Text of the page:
Merrie Koester Southgate was the kind of kid who loved exploring tide pools and then drawing pictures of what she found there. Today, that kid is alive and well in the character of Agnes Pflumm, the protagonist of Southgate’s series of four science education novels that debuted in 1998.
Agnes is a singing, dancing middle school science teacher whose intricate adventures are woven through with the scientific rules that govern the Earth. Funny enough, young readers who follow Agnes just happen to absorb those very rules—and begin applying them to their studies.
“Global decisions based on science and technology are made on our behalf every day,” says Southgate, a Charleston native and longtime educator. “And yet we Americans have become a society of science-illiterate adults. It is critical that young people understand the importance of reading as a way of taking some measure of control over their lives.”
And that’s where Southgate’s energetic prose comes in, drawing late-elementary- to middle-schoolers (fans are called “Pflummsters”) into making discoveries through reading. It’s like loading a chocolate cake with beets: delicious and nutritious.
Southgate conducts Agnes-centered science lessons at schools, museums, and even for the South Carolina Maritime Foundation’s 21st Century Spirit Ocean Adventure drop-out prevention and literacy program. Wherever she goes, kids crowd around, asking about Agnes. Teachers write thank-you notes. The enthusiasm has even inspired Southgate to start translating the series into Spanish.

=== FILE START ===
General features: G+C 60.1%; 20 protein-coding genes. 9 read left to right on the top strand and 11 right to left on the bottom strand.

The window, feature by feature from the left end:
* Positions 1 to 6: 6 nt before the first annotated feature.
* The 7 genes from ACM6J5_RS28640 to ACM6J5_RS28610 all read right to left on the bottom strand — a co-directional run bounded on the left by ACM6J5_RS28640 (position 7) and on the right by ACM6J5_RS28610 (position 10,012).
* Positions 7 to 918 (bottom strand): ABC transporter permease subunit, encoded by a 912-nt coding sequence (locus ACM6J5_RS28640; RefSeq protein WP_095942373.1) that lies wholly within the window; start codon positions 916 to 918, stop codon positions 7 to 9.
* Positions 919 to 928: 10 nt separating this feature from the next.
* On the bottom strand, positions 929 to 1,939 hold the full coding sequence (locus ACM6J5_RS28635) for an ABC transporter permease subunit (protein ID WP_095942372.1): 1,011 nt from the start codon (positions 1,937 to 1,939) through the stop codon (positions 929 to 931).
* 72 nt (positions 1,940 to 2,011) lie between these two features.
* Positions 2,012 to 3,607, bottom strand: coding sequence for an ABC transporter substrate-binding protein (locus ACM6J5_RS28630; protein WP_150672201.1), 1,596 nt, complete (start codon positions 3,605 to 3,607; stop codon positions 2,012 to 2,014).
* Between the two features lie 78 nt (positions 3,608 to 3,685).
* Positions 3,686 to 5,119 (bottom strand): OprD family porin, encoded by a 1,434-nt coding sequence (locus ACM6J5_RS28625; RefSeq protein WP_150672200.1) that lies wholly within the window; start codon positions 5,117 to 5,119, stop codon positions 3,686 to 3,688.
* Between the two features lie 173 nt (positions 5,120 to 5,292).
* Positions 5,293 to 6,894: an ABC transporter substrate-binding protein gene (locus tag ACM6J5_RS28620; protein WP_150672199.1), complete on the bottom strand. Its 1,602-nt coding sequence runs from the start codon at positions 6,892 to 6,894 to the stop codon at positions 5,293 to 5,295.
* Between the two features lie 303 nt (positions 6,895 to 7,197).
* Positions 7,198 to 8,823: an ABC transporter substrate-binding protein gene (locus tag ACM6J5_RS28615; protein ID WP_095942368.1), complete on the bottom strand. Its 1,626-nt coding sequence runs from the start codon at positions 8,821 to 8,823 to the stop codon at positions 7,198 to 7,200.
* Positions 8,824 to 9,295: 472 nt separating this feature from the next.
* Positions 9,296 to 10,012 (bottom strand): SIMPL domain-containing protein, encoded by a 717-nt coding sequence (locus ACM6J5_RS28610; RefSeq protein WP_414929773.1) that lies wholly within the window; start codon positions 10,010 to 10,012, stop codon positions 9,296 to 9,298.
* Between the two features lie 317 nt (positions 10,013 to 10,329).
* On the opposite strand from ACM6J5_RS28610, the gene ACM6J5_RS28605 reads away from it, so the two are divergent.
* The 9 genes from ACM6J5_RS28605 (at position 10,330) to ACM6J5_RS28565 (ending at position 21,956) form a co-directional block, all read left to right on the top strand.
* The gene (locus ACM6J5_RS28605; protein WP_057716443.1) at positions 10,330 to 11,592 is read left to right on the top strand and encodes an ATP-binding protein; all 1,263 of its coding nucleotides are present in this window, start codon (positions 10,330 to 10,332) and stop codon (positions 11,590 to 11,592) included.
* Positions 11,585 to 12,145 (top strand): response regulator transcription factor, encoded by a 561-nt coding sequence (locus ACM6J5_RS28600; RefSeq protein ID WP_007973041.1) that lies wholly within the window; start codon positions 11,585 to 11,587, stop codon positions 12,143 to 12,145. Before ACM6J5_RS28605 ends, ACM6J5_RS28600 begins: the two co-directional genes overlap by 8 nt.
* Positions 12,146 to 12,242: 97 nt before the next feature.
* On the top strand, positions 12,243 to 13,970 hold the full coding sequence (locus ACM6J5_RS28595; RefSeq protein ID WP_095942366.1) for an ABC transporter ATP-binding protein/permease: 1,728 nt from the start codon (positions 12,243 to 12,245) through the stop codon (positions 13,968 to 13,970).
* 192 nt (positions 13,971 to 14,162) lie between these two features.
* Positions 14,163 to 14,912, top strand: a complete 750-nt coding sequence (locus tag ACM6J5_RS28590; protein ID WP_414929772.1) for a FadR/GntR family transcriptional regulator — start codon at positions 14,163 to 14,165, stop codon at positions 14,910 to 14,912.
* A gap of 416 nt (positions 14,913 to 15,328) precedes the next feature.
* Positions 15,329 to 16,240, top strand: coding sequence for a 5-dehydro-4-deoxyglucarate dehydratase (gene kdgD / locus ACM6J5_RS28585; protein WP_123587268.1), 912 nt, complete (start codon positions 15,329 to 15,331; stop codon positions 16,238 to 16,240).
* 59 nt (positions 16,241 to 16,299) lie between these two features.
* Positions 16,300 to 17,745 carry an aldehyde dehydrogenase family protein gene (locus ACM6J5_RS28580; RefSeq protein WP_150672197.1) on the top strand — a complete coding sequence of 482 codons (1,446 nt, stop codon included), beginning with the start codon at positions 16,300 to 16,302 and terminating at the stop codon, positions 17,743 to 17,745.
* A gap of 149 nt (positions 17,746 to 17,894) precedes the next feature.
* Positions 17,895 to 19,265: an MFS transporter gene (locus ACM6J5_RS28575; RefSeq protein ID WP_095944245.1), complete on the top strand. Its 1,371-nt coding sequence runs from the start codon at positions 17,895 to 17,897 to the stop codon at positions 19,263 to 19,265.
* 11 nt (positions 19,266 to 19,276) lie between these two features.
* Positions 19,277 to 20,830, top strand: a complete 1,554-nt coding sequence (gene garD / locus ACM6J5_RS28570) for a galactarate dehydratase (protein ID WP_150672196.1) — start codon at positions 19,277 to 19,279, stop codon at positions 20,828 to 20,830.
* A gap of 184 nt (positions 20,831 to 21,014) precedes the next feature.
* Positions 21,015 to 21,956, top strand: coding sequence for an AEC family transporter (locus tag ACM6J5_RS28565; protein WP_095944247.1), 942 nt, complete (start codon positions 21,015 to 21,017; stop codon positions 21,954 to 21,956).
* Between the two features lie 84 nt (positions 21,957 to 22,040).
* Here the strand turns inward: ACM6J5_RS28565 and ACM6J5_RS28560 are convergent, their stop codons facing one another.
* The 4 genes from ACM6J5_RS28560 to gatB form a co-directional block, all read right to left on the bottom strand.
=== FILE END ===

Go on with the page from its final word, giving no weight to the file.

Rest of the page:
One to practice what she preaches, Southgate conducts field studies during the research phase of all her novels. A three-day trip aboard the Spirit of South Carolina in 2009 yielded factual fodder for her newest release: Agnes Pflumm and the Secret of the Seven. In that book, whose action takes place on the Spirit, Agnes embarks on a journey to discover the meaning of seven pictographs, the only hope for saving the ocean from pollution. Ironically, the book debuted in April 2010, a week before BP’s Deepwater Horizon oil spill in the Gulf of Mexico.
“Young people are such advocates for change,” enthuses Southgate. “So if we can get them over their fear of reading and science, there is hope they can turn back the tide of ocean destruction engendered by humans for the last 500 years.”